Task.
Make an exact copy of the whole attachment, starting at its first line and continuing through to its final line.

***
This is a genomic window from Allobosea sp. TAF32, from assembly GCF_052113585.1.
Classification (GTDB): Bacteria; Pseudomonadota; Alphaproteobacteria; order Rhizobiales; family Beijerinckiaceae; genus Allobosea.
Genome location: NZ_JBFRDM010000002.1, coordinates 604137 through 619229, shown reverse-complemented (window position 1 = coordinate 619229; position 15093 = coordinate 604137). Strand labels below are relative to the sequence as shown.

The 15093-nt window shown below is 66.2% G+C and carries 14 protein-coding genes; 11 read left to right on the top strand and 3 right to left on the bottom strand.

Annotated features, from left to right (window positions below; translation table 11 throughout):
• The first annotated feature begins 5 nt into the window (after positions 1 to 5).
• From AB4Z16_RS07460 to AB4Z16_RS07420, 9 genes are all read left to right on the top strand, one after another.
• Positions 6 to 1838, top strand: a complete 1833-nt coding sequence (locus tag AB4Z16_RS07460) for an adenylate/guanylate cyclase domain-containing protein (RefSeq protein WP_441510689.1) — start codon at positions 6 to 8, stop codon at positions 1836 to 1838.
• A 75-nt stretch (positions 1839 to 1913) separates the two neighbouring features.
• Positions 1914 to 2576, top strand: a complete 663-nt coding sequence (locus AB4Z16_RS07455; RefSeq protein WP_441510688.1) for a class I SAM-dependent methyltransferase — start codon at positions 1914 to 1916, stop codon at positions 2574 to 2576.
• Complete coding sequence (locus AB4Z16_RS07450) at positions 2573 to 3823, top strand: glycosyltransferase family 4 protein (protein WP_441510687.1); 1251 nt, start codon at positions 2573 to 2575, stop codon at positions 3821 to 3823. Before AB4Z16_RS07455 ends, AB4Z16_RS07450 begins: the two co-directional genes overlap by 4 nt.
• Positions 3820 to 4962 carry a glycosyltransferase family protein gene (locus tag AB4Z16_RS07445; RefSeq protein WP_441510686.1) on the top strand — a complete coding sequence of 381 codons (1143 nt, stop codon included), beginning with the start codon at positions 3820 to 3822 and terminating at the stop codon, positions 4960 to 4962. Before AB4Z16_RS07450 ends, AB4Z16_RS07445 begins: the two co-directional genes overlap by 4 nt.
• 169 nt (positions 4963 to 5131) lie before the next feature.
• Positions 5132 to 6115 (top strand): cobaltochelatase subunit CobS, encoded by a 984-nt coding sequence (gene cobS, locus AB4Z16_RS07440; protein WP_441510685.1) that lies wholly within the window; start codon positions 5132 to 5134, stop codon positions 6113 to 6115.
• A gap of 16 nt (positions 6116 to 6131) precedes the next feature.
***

This is a genomic window from Allobosea sp. TAF32, from assembly GCF_052113585.1.
Classification (GTDB): Bacteria; Pseudomonadota; Alphaproteobacteria; order Rhizobiales; family Beijerinckiaceae; genus Allobosea.
Genome location: NZ_JBFRDM010000002.1, coordinates 604137 through 619229, shown reverse-complemented (window position 1 = coordinate 619229; position 15093 = coordinate 604137). Strand labels below are relative to the sequence as shown.

The 15093-nt window shown below is 66.2% G+C and carries 14 protein-coding genes; 11 read left to right on the top strand and 3 right to left on the bottom strand.

Annotated features, from left to right (window positions below; translation table 11 throughout):
• The first annotated feature begins 5 nt into the window (after positions 1 to 5).
• From AB4Z16_RS07460 to AB4Z16_RS07420, 9 genes are all read left to right on the top strand, one after another.
• Positions 6 to 1838, top strand: a complete 1833-nt coding sequence (locus tag AB4Z16_RS07460) for an adenylate/guanylate cyclase domain-containing protein (RefSeq protein WP_441510689.1) — start codon at positions 6 to 8, stop codon at positions 1836 to 1838.
• A 75-nt stretch (positions 1839 to 1913) separates the two neighbouring features.
• Positions 1914 to 2576, top strand: a complete 663-nt coding sequence (locus AB4Z16_RS07455; RefSeq protein WP_441510688.1) for a class I SAM-dependent methyltransferase — start codon at positions 1914 to 1916, stop codon at positions 2574 to 2576.
• Complete coding sequence (locus AB4Z16_RS07450) at positions 2573 to 3823, top strand: glycosyltransferase family 4 protein (protein WP_441510687.1); 1251 nt, start codon at positions 2573 to 2575, stop codon at positions 3821 to 3823. Before AB4Z16_RS07455 ends, AB4Z16_RS07450 begins: the two co-directional genes overlap by 4 nt.
• Positions 3820 to 4962 carry a glycosyltransferase family protein gene (locus tag AB4Z16_RS07445; RefSeq protein WP_441510686.1) on the top strand — a complete coding sequence of 381 codons (1143 nt, stop codon included), beginning with the start codon at positions 3820 to 3822 and terminating at the stop codon, positions 4960 to 4962. Before AB4Z16_RS07450 ends, AB4Z16_RS07445 begins: the two co-directional genes overlap by 4 nt.
• 169 nt (positions 4963 to 5131) lie before the next feature.
• Positions 5132 to 6115 (top strand): cobaltochelatase subunit CobS, encoded by a 984-nt coding sequence (gene cobS, locus AB4Z16_RS07440; protein WP_441510685.1) that lies wholly within the window; start codon positions 5132 to 5134, stop codon positions 6113 to 6115.
• A gap of 16 nt (positions 6116 to 6131) precedes the next feature.